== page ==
This entry, “The Unity of the Human Family”, is the fourth in a five-part series stemming from a debate I did with atheist and self-professed disciple of the rule of love, Brian Govatos. As we debated, five observations occurred to me as useful launch points for a dialogue between the Catholic view of faith and the common atheistic views of faith: 1) There is evidence; 2) It is reasonable to believe; 3) Believing is compatible with science; 4) the desire for unity; 5) religious responses are part of our DNA.
4) The Desire for Unity– My dealings with atheists, especially Brian, have demonstrated that believers do not have and should not claim moral superiority. It is greatly offensive to atheists to accuse them of having no moral compass. Moreover, most are people with vision and hopes for the human family. Among these friends, I have found a common vision: the unity of all humanity. Despite this desire for unity, I do not discern among atheists a way, a plan, or a method for bringing about that unity or even a uniform symbol of that unity. I would argue that Catholics possess exactly that in the Eucharist. This point may be a challenge to many Catholics and non-believers alike, but I offer it as an invitation for both to think differently in hopes of advancing the unity of all.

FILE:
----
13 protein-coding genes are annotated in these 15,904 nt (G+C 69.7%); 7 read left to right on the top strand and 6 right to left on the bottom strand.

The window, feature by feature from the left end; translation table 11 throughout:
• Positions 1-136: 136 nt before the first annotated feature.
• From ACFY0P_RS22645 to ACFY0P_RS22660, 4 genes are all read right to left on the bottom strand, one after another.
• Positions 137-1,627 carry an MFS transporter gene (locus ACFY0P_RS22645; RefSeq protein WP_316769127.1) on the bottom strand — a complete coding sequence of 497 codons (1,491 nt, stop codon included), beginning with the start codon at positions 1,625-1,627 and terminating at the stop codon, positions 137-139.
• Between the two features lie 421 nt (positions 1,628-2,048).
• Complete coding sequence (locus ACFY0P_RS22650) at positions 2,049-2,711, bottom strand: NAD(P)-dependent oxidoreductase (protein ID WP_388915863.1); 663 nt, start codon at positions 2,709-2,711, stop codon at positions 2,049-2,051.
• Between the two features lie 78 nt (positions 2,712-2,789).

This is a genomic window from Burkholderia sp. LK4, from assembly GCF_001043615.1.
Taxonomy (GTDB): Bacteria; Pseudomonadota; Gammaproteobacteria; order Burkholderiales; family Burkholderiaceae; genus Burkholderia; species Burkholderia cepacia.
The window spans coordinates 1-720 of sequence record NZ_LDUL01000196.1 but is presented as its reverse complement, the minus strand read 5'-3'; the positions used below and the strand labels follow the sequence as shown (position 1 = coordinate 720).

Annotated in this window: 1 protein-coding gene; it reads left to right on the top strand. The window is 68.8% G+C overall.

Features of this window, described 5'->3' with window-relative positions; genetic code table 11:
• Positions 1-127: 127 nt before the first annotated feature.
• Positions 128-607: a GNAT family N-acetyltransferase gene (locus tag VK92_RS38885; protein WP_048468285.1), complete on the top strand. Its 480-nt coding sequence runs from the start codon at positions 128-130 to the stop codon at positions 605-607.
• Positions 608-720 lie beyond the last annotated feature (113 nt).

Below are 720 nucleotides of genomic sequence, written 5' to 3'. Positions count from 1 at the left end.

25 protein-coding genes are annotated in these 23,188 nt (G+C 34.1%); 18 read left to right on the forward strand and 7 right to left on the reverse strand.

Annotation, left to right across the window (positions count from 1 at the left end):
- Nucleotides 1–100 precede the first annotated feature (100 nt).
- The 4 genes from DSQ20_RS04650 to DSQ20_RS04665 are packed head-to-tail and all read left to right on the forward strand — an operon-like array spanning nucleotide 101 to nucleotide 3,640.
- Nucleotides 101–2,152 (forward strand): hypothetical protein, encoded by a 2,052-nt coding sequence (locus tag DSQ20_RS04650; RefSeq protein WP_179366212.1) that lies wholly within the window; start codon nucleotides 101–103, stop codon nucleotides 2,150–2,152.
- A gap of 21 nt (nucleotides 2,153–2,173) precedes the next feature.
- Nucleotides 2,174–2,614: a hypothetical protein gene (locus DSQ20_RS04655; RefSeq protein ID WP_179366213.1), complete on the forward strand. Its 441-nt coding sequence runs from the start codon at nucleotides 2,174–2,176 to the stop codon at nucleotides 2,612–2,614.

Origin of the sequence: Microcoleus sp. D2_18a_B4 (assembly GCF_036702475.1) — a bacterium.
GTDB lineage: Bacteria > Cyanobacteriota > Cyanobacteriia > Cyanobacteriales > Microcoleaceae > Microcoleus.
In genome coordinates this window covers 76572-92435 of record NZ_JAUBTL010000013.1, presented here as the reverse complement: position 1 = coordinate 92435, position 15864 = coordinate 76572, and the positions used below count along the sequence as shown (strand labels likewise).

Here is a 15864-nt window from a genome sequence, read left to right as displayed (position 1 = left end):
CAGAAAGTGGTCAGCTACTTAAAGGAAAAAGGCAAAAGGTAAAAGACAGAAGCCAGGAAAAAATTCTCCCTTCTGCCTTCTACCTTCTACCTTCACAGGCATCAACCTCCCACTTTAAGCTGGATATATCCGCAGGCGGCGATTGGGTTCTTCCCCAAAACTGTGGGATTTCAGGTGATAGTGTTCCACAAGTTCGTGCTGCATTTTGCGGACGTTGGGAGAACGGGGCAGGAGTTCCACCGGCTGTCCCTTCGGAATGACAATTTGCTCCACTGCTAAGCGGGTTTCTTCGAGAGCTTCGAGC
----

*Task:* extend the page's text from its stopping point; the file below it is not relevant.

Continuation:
My personal profession of faith centers around the Eucharist and I am drawn to the long line of Catholic spiritual writers who see the Eucharist as both a symbol of human unity, regardless of race, ethnicity, or gender and as a means for bringing about that unity. Consider this prayer from the Didache, a 1st century, instructional Christian document. “Even as this broken bread was scattered over the hills, and was gathered together and became one, so let Thy Church be gathered together from the ends of the earth…” Scholars believe this prayer originates in an oral tradition from the 30s AD and represents the earliest recorded theology of the Eucharist.
The Eucharist is a symbol that God is unifying all things in his son Jesus. However, it more than a symbol. The Catholic faith believes that it has the power to bring about the very unity that it symbolizes. It affirms what St. Paul wrote in his letter to the residents of Ephesus when he said that God has a plan to sum all things up in Christ. “All things” is to be understood as all cultures, all nations, and all individuals. This is what Catholics believe the Eucharist does. It is a symbol. It is also a means. Even without a belief in the supernatural power of the Eucharist, which I certainly believe, there seems to be a sociological/anthropological acknowledgement that rituals hold a unique role unifying societies and cultures. By the very nature of atheism, there are no unifying rituals. In my conversations with atheists, this is something that many recognize and many lament this fact. In a dialogue with my non-believing friends, I ask for them to consider the possibility that belief and ritual could in fact bring about the unity they desire.